There’s no doubt that we benefit in a myriad of ways from our best canine friends – from the comfort of a snuggly lap dog, to the physical labour of a cattle dog, and the invaluable support of an assistance dog. They can have a positive impact on mental health in various ways too, and their companionship has been associated with several mental health benefits. Here are some ways in which dogs can contribute to our mental well-being:
Companionship and Emotional Support:
Dogs are known for their loyalty and unconditional love. The companionship they provide can help reduce feelings of loneliness and isolation, offering emotional support. The gentle nudge of a wet nose can brighten the darkest times.
Interacting with dogs has been shown to lower cortisol levels, a hormone associated with stress. Petting or playing with a dog can trigger the release of oxytocin, a hormone that promotes feelings of bonding and reduces stress.
Owning a dog encourages physical activity through walking, playing, and exercising. Regular exercise is linked to improved mood and reduced symptoms of anxiety and depression.
Routine and Structure:
Dogs thrive on routine, and their owners often benefit from the structure that comes with regular feeding, walking, and playtime. Establishing a routine can provide a sense of stability and purpose.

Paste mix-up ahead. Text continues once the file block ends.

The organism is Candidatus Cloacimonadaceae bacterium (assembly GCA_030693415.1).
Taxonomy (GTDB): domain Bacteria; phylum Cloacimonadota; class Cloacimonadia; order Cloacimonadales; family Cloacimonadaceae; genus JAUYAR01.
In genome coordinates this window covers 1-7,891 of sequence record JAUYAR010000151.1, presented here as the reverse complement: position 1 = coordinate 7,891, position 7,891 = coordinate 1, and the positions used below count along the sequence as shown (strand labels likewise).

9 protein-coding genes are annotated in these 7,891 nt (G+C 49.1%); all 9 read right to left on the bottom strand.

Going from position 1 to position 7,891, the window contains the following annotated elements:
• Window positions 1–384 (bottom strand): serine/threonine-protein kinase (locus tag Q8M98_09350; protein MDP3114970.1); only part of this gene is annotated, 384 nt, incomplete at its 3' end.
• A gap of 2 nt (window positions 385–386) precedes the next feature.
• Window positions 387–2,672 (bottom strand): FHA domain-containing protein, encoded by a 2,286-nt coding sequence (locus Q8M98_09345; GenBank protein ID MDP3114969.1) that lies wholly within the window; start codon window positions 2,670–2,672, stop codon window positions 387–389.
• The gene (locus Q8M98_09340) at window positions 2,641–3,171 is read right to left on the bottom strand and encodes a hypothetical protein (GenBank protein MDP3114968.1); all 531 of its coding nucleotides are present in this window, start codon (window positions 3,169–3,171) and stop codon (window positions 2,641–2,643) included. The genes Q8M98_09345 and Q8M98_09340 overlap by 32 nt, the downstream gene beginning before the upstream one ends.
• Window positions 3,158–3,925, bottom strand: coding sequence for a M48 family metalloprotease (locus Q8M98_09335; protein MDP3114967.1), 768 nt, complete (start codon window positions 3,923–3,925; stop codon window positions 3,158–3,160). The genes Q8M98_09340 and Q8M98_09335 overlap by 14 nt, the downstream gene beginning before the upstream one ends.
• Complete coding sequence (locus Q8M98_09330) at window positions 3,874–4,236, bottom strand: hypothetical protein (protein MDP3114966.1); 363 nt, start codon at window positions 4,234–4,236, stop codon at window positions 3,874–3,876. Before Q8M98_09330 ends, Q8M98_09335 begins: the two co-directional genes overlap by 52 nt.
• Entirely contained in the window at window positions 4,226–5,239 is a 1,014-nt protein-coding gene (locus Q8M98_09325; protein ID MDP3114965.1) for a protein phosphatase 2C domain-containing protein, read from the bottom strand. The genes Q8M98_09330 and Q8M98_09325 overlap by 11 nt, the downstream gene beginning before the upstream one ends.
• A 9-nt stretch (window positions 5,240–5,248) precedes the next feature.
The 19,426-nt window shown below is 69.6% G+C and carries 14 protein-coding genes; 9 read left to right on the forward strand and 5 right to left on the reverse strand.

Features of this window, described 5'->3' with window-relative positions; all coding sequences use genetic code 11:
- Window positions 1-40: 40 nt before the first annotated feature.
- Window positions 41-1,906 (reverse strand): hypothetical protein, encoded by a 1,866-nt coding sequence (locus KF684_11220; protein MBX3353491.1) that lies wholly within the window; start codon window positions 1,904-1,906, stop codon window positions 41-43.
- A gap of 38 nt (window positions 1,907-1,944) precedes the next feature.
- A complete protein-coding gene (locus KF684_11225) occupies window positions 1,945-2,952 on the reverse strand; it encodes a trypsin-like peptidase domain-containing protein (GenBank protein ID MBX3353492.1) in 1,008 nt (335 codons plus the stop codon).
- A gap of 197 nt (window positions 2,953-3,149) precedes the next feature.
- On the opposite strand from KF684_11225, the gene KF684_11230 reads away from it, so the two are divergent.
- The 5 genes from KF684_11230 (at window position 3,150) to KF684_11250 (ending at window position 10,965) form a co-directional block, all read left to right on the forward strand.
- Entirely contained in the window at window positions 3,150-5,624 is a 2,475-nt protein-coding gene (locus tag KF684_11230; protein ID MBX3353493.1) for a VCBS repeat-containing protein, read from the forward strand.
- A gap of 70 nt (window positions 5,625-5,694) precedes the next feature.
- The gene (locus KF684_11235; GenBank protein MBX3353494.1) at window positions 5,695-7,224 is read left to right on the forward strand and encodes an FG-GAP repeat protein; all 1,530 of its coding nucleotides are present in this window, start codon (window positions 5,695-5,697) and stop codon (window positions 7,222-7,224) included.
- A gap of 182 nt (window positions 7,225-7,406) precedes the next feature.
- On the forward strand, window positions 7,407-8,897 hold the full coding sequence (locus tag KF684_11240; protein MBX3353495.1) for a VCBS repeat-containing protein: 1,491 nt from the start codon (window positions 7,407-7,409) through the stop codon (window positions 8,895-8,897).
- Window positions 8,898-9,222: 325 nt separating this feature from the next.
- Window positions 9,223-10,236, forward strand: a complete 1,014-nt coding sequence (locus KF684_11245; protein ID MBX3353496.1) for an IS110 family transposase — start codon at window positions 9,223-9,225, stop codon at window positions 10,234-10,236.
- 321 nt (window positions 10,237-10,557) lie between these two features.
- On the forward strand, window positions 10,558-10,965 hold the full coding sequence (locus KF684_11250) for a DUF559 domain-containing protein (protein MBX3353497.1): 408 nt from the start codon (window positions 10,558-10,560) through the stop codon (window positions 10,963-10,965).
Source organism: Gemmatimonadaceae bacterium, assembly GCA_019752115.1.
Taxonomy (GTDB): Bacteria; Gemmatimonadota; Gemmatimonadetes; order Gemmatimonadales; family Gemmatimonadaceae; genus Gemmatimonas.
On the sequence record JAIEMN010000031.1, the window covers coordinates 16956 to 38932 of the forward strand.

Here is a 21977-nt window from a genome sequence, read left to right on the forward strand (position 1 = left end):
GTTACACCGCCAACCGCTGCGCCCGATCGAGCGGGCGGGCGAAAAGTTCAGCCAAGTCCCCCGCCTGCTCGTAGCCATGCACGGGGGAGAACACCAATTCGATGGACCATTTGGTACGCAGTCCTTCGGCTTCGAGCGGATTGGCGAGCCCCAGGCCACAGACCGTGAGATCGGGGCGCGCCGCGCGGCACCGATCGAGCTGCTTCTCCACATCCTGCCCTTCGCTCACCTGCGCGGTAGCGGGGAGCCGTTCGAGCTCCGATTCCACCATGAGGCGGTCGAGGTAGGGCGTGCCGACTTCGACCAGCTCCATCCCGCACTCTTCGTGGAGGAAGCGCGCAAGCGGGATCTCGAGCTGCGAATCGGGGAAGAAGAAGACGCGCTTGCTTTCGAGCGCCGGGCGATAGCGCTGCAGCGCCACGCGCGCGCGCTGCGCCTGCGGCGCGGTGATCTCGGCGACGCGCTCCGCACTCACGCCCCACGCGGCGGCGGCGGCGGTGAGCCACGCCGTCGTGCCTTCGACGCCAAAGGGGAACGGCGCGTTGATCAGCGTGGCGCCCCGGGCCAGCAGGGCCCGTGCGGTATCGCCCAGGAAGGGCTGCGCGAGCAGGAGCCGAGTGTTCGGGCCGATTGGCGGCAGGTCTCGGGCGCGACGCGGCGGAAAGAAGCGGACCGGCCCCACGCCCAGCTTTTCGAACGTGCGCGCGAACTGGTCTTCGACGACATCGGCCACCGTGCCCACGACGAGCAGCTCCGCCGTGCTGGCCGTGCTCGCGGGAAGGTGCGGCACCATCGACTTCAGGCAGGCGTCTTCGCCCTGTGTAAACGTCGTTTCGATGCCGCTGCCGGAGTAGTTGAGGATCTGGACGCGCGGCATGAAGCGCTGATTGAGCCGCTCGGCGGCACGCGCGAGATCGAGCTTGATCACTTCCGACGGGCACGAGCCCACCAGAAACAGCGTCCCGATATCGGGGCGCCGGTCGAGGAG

Walking a dog or visiting dog parks can facilitate social interactions with other dog owners. Increased socialisation can help combat feelings of loneliness and build a sense of community.
Mindfulness and Presence:
Spending time with a dog encourages mindfulness and being present in the moment. Dogs live in the present, and interacting with them can help shift focus away from worries about the past or future.
Sense of Responsibility:
Caring for a dog requires a commitment to their well-being, including feeding, grooming, and veterinary care. This sense of responsibility can provide a purpose and structure to one’s life.
The act of petting a dog or simply being in their presence can trigger the release of feel-good neurotransmitters like serotonin and dopamine, contributing to an improved mood.
Dogs are increasingly used in therapy settings, such as animal-assisted therapy (AAT). Interacting with therapy dogs has been shown to reduce anxiety, depression, and PTSD symptoms in various populations. They are used to help children to develop literacy skills, and explore communication in a safe and non-judgemental way.
It’s important to note that while dogs can have positive effects on our mental health, they are not a substitute for professional health treatment when needed. Individuals with concerns should seek guidance from healthcare professionals. Additionally, owning a dog requires a commitment of time, resources, and effort, so it’s crucial to consider one’s ability to provide proper care before getting a pet.
And if you do have a dog, enjoy every moment with them – remember they may not be with us for our whole life, but they are with us for their whole life!